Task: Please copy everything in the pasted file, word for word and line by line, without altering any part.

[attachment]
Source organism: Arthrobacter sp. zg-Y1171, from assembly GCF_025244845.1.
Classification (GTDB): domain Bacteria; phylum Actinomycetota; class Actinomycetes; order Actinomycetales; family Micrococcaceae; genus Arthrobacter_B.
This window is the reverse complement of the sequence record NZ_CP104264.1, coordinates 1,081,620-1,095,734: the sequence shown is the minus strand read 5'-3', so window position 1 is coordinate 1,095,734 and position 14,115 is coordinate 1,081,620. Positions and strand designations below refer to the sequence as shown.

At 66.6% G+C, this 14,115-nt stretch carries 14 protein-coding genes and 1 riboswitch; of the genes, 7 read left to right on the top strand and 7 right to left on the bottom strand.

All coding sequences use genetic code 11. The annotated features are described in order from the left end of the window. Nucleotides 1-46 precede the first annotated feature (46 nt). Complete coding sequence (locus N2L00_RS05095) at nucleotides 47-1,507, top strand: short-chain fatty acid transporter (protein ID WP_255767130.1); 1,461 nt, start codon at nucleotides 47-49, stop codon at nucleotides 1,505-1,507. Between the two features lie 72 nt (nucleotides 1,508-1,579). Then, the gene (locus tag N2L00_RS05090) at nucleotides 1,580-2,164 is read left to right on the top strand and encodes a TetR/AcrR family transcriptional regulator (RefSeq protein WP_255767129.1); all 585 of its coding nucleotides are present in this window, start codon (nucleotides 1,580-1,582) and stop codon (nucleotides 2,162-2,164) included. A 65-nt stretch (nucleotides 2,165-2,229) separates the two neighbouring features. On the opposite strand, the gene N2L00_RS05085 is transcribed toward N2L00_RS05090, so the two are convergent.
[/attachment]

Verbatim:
Source organism: Arthrobacter sp. zg-Y1171, from assembly GCF_025244845.1.
Classification (GTDB): domain Bacteria; phylum Actinomycetota; class Actinomycetes; order Actinomycetales; family Micrococcaceae; genus Arthrobacter_B.
This window is the reverse complement of the sequence record NZ_CP104264.1, coordinates 1,081,620-1,095,734: the sequence shown is the minus strand read 5'-3', so window position 1 is coordinate 1,095,734 and position 14,115 is coordinate 1,081,620. Positions and strand designations below refer to the sequence as shown.

At 66.6% G+C, this 14,115-nt stretch carries 14 protein-coding genes and 1 riboswitch; of the genes, 7 read left to right on the top strand and 7 right to left on the bottom strand.

All coding sequences use genetic code 11. The annotated features are described in order from the left end of the window. Nucleotides 1-46 precede the first annotated feature (46 nt). Complete coding sequence (locus N2L00_RS05095) at nucleotides 47-1,507, top strand: short-chain fatty acid transporter (protein ID WP_255767130.1); 1,461 nt, start codon at nucleotides 47-49, stop codon at nucleotides 1,505-1,507. Between the two features lie 72 nt (nucleotides 1,508-1,579). Then, the gene (locus tag N2L00_RS05090) at nucleotides 1,580-2,164 is read left to right on the top strand and encodes a TetR/AcrR family transcriptional regulator (RefSeq protein WP_255767129.1); all 585 of its coding nucleotides are present in this window, start codon (nucleotides 1,580-1,582) and stop codon (nucleotides 2,162-2,164) included. A 65-nt stretch (nucleotides 2,165-2,229) separates the two neighbouring features. On the opposite strand, the gene N2L00_RS05085 is transcribed toward N2L00_RS05090, so the two are convergent.